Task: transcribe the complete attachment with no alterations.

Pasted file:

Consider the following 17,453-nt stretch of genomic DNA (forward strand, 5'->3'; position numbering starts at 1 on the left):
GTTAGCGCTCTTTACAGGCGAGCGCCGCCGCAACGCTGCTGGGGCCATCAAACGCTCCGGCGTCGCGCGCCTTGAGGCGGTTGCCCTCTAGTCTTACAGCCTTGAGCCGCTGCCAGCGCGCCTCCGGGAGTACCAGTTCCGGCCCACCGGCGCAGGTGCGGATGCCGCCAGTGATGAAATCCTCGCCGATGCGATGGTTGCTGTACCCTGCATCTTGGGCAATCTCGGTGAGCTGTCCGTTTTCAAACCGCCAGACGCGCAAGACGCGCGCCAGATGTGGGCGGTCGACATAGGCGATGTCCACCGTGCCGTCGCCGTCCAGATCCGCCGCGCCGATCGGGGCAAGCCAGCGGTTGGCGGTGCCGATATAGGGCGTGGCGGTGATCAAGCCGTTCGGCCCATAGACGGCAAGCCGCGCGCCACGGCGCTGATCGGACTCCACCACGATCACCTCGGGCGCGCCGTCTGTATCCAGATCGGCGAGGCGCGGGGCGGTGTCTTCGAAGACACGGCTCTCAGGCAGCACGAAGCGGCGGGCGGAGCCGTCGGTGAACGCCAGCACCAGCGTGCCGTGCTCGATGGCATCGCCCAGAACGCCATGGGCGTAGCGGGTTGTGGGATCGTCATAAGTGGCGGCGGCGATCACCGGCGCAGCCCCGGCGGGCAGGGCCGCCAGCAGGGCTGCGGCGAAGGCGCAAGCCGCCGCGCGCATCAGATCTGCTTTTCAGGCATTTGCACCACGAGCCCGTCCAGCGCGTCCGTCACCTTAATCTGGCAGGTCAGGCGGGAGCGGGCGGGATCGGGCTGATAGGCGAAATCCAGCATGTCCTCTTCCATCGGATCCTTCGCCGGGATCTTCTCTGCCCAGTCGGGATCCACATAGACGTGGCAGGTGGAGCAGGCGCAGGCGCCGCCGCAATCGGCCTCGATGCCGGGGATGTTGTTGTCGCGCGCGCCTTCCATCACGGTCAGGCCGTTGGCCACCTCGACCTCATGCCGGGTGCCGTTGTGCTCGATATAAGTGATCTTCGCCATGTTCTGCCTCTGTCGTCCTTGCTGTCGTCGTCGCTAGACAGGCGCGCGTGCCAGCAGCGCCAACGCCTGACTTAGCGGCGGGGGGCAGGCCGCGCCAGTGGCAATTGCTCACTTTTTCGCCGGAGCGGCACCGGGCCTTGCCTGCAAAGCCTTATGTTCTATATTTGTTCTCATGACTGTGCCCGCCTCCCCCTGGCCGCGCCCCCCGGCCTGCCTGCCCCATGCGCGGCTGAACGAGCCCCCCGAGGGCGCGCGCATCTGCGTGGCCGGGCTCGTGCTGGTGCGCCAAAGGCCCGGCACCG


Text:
Consider the following 17,453-nt stretch of genomic DNA (forward strand, 5'->3'; position numbering starts at 1 on the left):
GTTAGCGCTCTTTACAGGCGAGCGCCGCCGCAACGCTGCTGGGGCCATCAAACGCTCCGGCGTCGCGCGCCTTGAGGCGGTTGCCCTCTAGTCTTACAGCCTTGAGCCGCTGCCAGCGCGCCTCCGGGAGTACCAGTTCCGGCCCACCGGCGCAGGTGCGGATGCCGCCAGTGATGAAATCCTCGCCGATGCGATGGTTGCTGTACCCTGCATCTTGGGCAATCTCGGTGAGCTGTCCGTTTTCAAACCGCCAGACGCGCAAGACGCGCGCCAGATGTGGGCGGTCGACATAGGCGATGTCCACCGTGCCGTCGCCGTCCAGATCCGCCGCGCCGATCGGGGCAAGCCAGCGGTTGGCGGTGCCGATATAGGGCGTGGCGGTGATCAAGCCGTTCGGCCCATAGACGGCAAGCCGCGCGCCACGGCGCTGATCGGACTCCACCACGATCACCTCGGGCGCGCCGTCTGTATCCAGATCGGCGAGGCGCGGGGCGGTGTCTTCGAAGACACGGCTCTCAGGCAGCACGAAGCGGCGGGCGGAGCCGTCGGTGAACGCCAGCACCAGCGTGCCGTGCTCGATGGCATCGCCCAGAACGCCATGGGCGTAGCGGGTTGTGGGATCGTCATAAGTGGCGGCGGCGATCACCGGCGCAGCCCCGGCGGGCAGGGCCGCCAGCAGGGCTGCGGCGAAGGCGCAAGCCGCCGCGCGCATCAGATCTGCTTTTCAGGCATTTGCACCACGAGCCCGTCCAGCGCGTCCGTCACCTTAATCTGGCAGGTCAGGCGGGAGCGGGCGGGATCGGGCTGATAGGCGAAATCCAGCATGTCCTCTTCCATCGGATCCTTCGCCGGGATCTTCTCTGCCCAGTCGGGATCCACATAGACGTGGCAGGTGGAGCAGGCGCAGGCGCCGCCGCAATCGGCCTCGATGCCGGGGATGTTGTTGTCGCGCGCGCCTTCCATCACGGTCAGGCCGTTGGCCACCTCGACCTCATGCCGGGTGCCGTTGTGCTCGATATAAGTGATCTTCGCCATGTTCTGCCTCTGTCGTCCTTGCTGTCGTCGTCGCTAGACAGGCGCGCGTGCCAGCAGCGCCAACGCCTGACTTAGCGGCGGGGGGCAGGCCGCGCCAGTGGCAATTGCTCACTTTTTCGCCGGAGCGGCACCGGGCCTTGCCTGCAAAGCCTTATGTTCTATATTTGTTCTCATGACTGTGCCCGCCTCCCCCTGGCCGCGCCCCCCGGCCTGCCTGCCCCATGCGCGGCTGAACGAGCCCCCCGAGGGCGCGCGCATCTGCGTGGCCGGGCTCGTGCTGGTGCGCCAAAGGCCCGGCACCG